In the first section of the sermon, the preacher spends time with the text. As the preacher develops the text, he is careful to focus on those details that are important for later application of the text to the lives of his hearers. Often, the preacher will be identifying teachings of the faith within his exposition of the text that will later be used in application to the lives of the hearers.


In the second section of the sermon, the preacher examines God’s present work in the lives of the contemporary hearers. In doing this, he could be working with the teaching of the text, the function of the text, or the intention of the writer. Any of these approaches can yield fruitful results in terms of how this text functions among the hearers today. Sometimes, preachers may find it helpful to move sequentially through the four types of discourse in the tapestry of preaching as they move from text to application: Textual exposition, theological confession that names a teaching in the text, evangelical proclamation that centers the teaching in Christ for us, and hearer interpretation that names our lives in relation to that teaching.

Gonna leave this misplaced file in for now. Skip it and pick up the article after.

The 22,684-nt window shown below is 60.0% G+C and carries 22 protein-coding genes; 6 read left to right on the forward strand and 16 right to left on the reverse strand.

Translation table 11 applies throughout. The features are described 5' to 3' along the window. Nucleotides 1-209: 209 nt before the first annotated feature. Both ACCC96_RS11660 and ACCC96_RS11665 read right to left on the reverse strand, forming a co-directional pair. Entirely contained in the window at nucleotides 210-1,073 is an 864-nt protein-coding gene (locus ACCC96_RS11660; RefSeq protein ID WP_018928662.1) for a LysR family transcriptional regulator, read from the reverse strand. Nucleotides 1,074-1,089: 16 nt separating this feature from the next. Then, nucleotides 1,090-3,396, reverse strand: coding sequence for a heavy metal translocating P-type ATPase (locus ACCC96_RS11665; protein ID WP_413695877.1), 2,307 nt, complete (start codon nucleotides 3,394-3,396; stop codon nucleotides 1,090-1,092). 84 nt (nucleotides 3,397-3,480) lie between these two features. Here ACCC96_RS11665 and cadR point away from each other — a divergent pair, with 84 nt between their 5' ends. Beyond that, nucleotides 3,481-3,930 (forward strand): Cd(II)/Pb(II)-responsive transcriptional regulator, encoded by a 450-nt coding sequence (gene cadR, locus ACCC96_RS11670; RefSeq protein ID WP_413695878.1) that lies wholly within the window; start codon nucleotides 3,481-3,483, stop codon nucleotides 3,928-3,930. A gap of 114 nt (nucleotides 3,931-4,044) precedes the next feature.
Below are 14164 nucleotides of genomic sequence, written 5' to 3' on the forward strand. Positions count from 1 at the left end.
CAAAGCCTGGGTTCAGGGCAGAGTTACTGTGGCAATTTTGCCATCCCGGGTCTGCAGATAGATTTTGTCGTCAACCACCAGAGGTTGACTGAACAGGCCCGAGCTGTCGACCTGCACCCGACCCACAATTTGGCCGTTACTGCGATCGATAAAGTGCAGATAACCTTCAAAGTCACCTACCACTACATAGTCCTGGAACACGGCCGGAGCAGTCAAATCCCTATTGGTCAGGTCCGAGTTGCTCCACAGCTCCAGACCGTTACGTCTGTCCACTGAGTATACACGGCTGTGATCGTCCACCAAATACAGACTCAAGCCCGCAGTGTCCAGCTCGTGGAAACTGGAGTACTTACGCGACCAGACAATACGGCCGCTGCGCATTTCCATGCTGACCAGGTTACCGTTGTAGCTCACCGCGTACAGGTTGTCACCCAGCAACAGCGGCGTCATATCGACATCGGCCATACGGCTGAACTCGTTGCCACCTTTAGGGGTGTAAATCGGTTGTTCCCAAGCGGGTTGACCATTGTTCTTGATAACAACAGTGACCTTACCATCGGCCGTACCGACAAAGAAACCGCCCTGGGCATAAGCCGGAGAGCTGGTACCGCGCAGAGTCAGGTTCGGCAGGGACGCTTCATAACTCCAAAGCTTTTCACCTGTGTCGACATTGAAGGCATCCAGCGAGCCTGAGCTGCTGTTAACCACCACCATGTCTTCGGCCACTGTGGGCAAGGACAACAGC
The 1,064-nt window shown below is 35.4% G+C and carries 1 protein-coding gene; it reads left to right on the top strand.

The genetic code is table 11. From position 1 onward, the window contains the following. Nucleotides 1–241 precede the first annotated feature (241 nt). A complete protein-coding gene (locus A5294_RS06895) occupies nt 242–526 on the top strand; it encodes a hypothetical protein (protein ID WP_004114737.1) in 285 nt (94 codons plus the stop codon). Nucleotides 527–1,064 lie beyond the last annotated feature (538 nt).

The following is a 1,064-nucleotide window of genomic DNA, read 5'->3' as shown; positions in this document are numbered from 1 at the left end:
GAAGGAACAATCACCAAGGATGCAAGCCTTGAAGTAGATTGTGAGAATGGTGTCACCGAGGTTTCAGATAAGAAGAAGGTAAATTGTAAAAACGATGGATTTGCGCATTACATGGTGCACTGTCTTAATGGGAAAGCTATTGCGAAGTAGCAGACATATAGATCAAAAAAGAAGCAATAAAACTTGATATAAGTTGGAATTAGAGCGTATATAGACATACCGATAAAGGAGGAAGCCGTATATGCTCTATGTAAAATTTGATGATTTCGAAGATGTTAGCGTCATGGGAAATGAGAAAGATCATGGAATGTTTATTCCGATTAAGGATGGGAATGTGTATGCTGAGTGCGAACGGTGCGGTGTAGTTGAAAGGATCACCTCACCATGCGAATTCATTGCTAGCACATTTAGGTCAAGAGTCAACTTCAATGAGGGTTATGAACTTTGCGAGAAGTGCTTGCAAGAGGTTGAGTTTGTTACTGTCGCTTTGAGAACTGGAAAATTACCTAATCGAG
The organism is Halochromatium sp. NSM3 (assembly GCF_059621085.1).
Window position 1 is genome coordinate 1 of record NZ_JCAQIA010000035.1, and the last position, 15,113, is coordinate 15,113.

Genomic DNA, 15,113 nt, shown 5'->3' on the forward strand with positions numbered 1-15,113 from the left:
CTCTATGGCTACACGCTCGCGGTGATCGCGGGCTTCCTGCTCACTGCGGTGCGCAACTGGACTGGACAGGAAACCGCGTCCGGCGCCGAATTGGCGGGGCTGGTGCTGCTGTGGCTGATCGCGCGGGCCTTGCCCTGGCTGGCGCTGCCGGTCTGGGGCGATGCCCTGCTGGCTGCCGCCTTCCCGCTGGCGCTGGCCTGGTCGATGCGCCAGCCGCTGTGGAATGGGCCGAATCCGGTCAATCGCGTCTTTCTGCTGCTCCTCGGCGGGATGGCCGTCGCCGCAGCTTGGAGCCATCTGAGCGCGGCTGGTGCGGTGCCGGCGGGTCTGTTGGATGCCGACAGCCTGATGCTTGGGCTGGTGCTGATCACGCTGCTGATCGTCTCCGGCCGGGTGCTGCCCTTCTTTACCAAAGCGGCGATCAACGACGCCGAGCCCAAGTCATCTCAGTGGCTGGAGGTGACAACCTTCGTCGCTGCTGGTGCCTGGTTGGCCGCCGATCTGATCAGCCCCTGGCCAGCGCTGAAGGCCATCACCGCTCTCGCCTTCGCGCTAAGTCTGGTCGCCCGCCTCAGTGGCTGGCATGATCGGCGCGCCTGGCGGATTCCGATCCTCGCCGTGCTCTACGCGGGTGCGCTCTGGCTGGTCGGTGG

The biggest challenges in this sermon structure are finding an appropriate balance between textual exposition and hearer application (for example, avoiding a sermon that is long on textual study and short on application) and maintaining hearer attention during a prolonged section of textual study or application.”[2]


Additional Resources:

Craft of Preaching-Check out out 1517’s resources on Ezekiel 37:1-14.

Concordia Theology-Various helps from Concordia Seminary in St. Louis, MO to assist you in preaching Ezekiel 37:1-14.

Text Week-A treasury of resources from various traditions to help you preach Ezekiel 37:1-14.

Lectionary Kick-Start-Check out this fantastic podcast from Craft of Preaching authors Peter Nafzger and David Schmitt as they dig into the texts for this Sunday!


1 William Shakespeare, Hamlet, 5.1.201–9.